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From The Saints’ Apology (1644) a - Arthur Sutherland Pigott Woodhouse, Puritanism and Liberty, being the Army Debates (1647-9) from the Clarke Manuscripts with Supplementary Documents 
Puritanism and Liberty, being the Army Debates (1647-9) from the Clarke Manuscripts with Supplementary Documents, selected and edited with an Introduction A.S.P. Woodhouse, foreword by A.D. Lindsay (University of Chicago Press, 1951).
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From The Saints’ Apology (1644)a
First, I conceive a visible ministering church under the Gospel to be a company of believers, joining themselves together in the name of Christ, for the enjoyment of such ordinances, and exercise of such spiritual government, as the Lord hath appointed for his worship and honour, and their mutual edification. * * *
I add ‘under the Gospel’ because the constitution under the Law was national, the officers, ordinances and places of worship, all fitted to such a frame, and typical; which under the Gospel was changed, as appeareth both by Christ’s institution (Matt. 18) and all the Apostles’ practice throughout in all places, who best understood our Saviour’s intention and meaning for the constitution of churches evangelical, being by him instructed and left authorized there[in].
Secondly, the matter of this church is a company of Saints, such whom as the Apostle, so the church that admits them or joins with them, ought to think it meet to judge of every one of them that Christ hath begun a good work in them and will finish it. The Apostles always style them Saints and faithful brethren, or the church of such a place, which is in God the Father and in the Lord Jesus Christ, Saints by calling, sanctified in Christ Jesus, the church elected together with them, and such-like titles apply-able only unto men sanctified. That they ought to be such in profession, will not be denied; that they ought to be what they profess, is as evident. The power of the church, and the exercise of that power commanded by our Saviour, is for this end, that offences may be taken away, when men shall appear to be other than they make profession to be, and that they may be prevented, so far as man can judge, by keeping out false brethren, that they creep not in privily. The unruly are to be admonished, and if upon admonition they will not reform, Christ directeth what course shall be taken with them. And he who is to be cast out when he is known, ought not to be admitted could he be known to be other than a Saint by the church before he was received.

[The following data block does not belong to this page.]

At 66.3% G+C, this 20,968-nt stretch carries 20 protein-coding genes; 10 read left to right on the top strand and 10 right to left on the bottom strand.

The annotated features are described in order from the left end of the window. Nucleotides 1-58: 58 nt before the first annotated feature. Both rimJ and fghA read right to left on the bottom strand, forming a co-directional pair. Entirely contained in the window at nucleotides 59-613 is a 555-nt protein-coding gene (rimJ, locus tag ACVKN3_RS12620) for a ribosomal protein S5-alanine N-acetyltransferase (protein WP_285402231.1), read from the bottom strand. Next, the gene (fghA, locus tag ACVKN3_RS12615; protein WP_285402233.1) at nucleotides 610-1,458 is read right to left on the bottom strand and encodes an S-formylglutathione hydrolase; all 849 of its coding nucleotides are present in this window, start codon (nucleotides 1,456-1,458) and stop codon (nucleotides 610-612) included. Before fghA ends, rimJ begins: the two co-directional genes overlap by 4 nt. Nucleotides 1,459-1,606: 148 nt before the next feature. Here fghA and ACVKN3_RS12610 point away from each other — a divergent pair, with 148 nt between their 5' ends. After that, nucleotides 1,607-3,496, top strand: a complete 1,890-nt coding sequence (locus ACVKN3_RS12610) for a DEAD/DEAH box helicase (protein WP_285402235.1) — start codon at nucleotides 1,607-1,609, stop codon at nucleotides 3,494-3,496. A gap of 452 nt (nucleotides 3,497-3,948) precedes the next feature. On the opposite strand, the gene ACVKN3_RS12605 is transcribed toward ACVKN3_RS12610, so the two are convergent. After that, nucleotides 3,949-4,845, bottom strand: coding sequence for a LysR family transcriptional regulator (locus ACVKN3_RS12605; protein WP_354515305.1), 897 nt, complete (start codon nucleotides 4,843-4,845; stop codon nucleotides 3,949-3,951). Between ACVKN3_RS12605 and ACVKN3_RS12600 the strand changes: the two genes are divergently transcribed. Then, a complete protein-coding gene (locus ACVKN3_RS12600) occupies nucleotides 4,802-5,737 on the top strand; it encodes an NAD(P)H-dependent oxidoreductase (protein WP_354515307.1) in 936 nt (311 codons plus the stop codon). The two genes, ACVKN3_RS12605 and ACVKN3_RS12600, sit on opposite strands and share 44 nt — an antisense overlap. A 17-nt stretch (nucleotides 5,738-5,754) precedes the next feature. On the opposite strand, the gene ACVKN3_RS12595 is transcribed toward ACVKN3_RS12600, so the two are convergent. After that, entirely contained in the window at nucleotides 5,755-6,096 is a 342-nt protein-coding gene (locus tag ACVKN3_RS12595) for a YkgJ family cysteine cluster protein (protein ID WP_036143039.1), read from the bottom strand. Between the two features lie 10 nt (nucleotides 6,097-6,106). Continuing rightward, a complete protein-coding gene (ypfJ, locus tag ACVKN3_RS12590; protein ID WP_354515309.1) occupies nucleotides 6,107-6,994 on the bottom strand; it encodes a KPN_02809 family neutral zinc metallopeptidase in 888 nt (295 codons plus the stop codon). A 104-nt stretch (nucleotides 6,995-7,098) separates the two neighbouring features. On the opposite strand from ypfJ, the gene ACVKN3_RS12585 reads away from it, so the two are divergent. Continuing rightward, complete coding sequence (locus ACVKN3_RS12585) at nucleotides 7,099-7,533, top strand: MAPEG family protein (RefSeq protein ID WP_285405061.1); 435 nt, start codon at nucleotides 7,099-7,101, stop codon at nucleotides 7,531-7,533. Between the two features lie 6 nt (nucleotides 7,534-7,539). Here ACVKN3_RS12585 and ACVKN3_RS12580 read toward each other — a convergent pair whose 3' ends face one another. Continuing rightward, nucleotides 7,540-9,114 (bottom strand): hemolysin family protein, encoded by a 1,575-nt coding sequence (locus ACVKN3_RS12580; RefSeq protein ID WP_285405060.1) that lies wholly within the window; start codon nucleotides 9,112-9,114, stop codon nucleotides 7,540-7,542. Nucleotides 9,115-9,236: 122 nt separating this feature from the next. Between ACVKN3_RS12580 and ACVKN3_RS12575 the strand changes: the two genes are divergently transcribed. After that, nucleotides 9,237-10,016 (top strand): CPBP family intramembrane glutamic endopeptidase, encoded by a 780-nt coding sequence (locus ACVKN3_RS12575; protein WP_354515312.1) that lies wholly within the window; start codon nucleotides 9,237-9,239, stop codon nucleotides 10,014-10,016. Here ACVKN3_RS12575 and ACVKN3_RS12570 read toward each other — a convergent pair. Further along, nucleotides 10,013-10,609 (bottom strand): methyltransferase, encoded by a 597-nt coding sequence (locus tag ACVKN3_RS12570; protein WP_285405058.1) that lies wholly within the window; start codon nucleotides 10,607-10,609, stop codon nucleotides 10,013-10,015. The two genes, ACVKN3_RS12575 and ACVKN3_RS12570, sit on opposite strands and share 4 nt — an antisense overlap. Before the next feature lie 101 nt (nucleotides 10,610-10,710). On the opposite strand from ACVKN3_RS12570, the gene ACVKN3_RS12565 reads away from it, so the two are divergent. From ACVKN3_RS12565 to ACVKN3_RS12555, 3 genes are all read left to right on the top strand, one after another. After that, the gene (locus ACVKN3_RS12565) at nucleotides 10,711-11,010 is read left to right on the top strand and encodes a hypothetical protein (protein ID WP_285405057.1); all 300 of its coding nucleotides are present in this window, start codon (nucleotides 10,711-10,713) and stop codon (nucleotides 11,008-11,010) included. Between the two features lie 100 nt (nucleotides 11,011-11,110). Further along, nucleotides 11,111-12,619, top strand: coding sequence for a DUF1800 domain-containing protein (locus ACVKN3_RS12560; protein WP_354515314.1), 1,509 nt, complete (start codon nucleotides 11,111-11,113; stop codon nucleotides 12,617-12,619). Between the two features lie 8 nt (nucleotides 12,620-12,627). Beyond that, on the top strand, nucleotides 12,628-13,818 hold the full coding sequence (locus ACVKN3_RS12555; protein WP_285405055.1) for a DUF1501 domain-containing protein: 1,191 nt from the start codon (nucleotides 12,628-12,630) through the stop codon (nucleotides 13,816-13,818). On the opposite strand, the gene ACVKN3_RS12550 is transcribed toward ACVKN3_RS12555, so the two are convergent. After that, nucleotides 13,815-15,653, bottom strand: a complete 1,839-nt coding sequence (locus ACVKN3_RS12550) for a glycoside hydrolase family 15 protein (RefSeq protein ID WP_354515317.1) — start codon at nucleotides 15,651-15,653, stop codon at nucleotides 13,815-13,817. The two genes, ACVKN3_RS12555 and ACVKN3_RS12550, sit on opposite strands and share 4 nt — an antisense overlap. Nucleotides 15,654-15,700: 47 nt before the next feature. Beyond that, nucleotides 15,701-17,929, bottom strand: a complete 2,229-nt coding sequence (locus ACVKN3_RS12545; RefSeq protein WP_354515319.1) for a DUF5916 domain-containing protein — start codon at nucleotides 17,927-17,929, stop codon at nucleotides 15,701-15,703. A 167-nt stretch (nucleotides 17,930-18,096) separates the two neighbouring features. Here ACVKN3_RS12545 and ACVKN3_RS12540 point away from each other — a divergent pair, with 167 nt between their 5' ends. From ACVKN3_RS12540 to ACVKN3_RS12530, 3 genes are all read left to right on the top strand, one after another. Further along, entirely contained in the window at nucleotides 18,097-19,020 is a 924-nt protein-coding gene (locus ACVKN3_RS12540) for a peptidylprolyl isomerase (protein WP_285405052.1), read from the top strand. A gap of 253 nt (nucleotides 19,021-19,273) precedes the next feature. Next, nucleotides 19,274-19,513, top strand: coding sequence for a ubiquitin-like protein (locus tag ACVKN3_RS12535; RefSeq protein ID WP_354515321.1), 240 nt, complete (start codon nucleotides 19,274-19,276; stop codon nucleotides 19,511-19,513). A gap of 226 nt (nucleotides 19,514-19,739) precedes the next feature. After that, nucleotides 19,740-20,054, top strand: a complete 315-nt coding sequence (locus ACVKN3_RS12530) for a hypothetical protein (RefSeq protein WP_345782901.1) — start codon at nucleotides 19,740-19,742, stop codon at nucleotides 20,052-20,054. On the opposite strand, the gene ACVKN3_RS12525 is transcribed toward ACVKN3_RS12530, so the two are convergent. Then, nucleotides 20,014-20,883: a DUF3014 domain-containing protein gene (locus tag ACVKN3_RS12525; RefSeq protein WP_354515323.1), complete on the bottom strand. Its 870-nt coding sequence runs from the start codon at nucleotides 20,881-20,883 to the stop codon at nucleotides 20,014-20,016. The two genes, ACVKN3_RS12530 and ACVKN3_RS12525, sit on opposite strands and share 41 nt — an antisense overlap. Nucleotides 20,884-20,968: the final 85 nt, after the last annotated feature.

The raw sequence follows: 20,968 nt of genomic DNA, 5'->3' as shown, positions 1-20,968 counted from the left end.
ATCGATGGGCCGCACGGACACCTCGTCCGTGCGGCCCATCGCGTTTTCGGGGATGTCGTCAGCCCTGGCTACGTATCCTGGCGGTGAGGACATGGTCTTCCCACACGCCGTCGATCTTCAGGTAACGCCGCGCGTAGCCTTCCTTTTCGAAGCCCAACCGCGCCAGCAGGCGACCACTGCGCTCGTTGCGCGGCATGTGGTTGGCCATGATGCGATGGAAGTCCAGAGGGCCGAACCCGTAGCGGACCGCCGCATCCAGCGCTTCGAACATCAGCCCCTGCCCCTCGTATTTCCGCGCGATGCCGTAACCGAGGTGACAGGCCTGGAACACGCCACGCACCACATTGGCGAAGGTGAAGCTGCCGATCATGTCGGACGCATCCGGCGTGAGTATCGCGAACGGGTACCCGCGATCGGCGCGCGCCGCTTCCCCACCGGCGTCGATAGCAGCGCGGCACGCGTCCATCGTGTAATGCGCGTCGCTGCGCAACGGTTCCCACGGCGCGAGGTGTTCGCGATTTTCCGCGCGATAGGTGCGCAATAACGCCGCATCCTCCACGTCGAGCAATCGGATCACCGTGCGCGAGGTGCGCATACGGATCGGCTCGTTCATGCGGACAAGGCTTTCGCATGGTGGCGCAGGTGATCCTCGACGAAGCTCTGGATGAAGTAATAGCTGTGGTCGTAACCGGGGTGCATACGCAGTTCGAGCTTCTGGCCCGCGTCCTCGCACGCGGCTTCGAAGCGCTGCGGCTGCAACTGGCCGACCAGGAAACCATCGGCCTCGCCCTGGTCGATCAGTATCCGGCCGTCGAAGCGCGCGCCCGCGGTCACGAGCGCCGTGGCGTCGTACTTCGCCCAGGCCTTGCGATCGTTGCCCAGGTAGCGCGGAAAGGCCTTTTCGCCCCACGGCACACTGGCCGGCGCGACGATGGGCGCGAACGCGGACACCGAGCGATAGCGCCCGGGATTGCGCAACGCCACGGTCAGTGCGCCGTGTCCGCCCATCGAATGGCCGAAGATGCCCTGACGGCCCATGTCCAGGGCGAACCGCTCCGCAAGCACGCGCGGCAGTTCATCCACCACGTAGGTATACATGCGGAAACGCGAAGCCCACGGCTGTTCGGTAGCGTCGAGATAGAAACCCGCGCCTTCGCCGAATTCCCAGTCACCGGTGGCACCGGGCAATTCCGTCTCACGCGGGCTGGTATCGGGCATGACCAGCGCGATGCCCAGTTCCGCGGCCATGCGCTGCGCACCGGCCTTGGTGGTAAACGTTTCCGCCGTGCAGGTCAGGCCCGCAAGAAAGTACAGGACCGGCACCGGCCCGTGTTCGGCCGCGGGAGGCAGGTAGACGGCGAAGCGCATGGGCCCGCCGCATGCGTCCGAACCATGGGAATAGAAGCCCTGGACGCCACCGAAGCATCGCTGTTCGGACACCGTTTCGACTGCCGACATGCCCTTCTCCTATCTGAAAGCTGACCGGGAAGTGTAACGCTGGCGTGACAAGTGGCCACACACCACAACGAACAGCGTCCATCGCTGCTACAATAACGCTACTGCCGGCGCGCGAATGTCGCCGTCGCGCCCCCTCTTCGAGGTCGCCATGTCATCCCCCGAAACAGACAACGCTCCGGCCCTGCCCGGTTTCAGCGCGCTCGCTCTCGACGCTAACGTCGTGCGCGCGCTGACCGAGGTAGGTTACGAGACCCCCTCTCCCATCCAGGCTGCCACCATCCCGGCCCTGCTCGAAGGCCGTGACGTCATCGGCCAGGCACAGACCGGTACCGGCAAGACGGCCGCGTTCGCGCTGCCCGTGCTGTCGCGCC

Thirdly, the form of such a visible church, I conceive to be the relation which by their mutual consent is raised between them for spiritual ends, by which it is that they have power of jurisdiction and may and ought to judge those that are within (1 Cor. 5. 12).
Which jurisdiction no man can lawfully be subjected unto but by his own agreement. The superiority of jurisdiction either in things spiritual or temporal (if it be not natural as the paternal) must be voluntarily subjected unto, or it is usurped and tyrannical. Therefore to raise this relation which gives a power of judging, there must be a voluntary submission of themselves one to another testified by some act, whether you will call it a covenant, or consent, or agreement between fit members for such ends.
This consent and agreement ought to be explicit [f]or the well-being, but not necessarily to the being, of a true church. For it may be implied by such constant and frequent acts of communion performed by a company of Saints joined together by cohabitation in towns and villages, as that the falling in of their spirits into this brotherly fellowship and communion in things spiritual is acted unto the true being of it; but for the want of the clear and full expression thereof among themselves, the relation it raises, the power it gives them one over another, the duty it obligeth them unto in the exercise of that power, is obscurely and little apprehended, and less practised. * * *
[300. (a)]The Saints Apologie, or a vindication of the churches (which indeavour after a pure communion) from the odious names of Brownists and Separatists, in a letter sent to an eminent divine of the Assembly. * * * London, Printed with order, by A. C. Anno MDCXLIV [May 15].